Sorry I didn’t post last week! I was in a show all weekend and just didn’t manage to get something up.
I think the hardest passages in the entire Bible to get through, besides the genealogies, are the passages with building instructions like the ones in Exodus 25-28. Why do we need to know things like the measurements of the altar or what kind of wood it was made out of? What could that possibly have to do with the message of redemption or instruction for the Christian life?
But God put everything in the Bible for a reason, and there are things to be learned from even the longest passages of measurements and materials. Here are two of them.
1. God cares about how we worship.
The sheer volume of details in the Old Testament about worship rituals and the appearance of the temple should say something to us about our worship. God takes it seriously; therefore we should take it seriously.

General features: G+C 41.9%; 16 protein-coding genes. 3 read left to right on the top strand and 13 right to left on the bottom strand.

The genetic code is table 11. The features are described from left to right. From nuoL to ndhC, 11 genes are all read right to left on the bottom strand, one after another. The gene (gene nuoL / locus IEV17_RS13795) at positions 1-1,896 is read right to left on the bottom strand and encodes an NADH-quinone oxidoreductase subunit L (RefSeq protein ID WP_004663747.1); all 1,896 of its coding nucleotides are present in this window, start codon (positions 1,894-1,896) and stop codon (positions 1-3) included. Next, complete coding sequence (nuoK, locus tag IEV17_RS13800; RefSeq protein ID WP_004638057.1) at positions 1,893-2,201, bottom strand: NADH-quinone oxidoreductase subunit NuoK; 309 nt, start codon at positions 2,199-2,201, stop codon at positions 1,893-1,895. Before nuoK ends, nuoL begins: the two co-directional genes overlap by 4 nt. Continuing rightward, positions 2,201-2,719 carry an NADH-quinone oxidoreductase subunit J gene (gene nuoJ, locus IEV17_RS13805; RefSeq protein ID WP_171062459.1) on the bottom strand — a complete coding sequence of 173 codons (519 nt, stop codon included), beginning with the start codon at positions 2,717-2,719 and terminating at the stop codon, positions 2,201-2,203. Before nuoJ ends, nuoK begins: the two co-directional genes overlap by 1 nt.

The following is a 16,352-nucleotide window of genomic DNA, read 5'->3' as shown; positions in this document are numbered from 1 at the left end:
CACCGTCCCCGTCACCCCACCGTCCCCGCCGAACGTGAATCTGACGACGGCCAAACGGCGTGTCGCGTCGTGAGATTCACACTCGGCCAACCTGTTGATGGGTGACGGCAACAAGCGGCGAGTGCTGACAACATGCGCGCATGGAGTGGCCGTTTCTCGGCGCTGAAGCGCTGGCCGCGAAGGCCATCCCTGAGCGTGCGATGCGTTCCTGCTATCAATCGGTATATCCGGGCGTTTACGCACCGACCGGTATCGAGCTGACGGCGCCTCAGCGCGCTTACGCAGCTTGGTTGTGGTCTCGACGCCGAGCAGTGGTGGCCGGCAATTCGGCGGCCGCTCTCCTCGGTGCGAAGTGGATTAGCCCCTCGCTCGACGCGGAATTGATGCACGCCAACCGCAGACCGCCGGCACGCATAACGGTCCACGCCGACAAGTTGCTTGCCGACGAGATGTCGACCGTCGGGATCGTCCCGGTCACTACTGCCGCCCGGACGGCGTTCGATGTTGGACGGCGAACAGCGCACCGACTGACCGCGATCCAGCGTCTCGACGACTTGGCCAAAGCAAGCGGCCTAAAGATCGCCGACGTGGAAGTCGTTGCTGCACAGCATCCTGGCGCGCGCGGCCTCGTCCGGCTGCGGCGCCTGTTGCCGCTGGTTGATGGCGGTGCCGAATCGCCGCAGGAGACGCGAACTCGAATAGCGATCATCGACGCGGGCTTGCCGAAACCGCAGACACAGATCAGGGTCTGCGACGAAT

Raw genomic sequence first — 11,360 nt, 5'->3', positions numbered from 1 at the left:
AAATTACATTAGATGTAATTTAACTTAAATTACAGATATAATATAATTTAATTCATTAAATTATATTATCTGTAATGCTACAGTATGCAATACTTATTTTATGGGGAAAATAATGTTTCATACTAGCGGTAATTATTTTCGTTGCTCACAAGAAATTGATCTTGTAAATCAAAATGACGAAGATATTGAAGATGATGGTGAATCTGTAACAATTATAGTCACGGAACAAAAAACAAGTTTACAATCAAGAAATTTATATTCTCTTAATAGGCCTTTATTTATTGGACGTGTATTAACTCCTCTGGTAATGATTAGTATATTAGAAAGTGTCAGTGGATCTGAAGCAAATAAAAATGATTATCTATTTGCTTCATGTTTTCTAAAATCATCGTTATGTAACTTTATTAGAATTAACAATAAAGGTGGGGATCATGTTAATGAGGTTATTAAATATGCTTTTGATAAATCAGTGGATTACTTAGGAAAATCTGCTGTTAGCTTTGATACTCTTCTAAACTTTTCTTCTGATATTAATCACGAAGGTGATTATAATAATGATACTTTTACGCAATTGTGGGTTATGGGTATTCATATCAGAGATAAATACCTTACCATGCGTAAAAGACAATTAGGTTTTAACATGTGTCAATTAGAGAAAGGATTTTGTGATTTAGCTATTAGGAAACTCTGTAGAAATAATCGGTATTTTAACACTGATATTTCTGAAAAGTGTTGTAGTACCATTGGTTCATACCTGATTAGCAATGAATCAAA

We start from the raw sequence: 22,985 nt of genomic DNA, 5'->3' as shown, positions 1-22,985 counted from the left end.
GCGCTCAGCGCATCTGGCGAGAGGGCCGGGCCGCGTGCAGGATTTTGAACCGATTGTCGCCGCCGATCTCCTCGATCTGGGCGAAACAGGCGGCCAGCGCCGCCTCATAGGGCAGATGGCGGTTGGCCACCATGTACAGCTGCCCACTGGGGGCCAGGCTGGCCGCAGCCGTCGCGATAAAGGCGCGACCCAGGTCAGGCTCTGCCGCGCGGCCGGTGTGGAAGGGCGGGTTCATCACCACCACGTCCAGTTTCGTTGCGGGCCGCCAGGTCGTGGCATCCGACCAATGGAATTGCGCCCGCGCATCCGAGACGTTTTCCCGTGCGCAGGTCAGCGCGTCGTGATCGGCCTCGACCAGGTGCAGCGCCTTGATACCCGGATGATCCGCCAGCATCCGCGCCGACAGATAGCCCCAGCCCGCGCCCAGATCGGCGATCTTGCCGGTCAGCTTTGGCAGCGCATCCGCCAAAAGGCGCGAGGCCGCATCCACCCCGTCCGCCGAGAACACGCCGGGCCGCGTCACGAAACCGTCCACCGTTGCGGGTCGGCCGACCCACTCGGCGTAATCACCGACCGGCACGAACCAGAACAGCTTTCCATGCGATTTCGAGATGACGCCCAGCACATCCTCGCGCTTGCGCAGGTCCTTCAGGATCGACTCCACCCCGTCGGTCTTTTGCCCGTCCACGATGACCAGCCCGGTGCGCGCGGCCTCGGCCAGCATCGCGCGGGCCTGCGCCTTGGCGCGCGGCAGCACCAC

Worship is not something to be glossed over, or done however we feel like it at the time. Our worship time is sacred. We are in the presence of God! Worship is a gift, and we should have a sense of the privilege and the gravity of that gift and take the details of it seriously.
In Christ, of course, we no longer have to follow a specific set of regulations and rituals, and there are many “right ways” to worship God. But the principle still stands: we are to put time and thought into how we worship.
2. Worship may not make sense to outsiders.
Sometimes I was reading along in these passages and came across something that sounded really ridiculous. (For example, the ritual described in Exodus 29 where the priests were consecrated by having blood put on the tips of their ears and their thumbs, etc.)
If you think about it, these sacrificial rituals that we read about and are familiar with might have seemed really strange to nations looking in from the outside. But everything God commanded had symbolic significance and a purpose. The same is true today. God’s commandments and the way we live our lives in worship to Him may not always look normal in the eyes of the world. But everything God commands has a purpose, and is for our good and His glory.
Those are just two truths I gleaned from reading about the worship of the Old Testament. I’m sure there is much more to be discovered if you prayerfully do a little digging!
What do you think? What has God taught you about worship lately? Do you agree with my points or have anything to add? Share in the comments!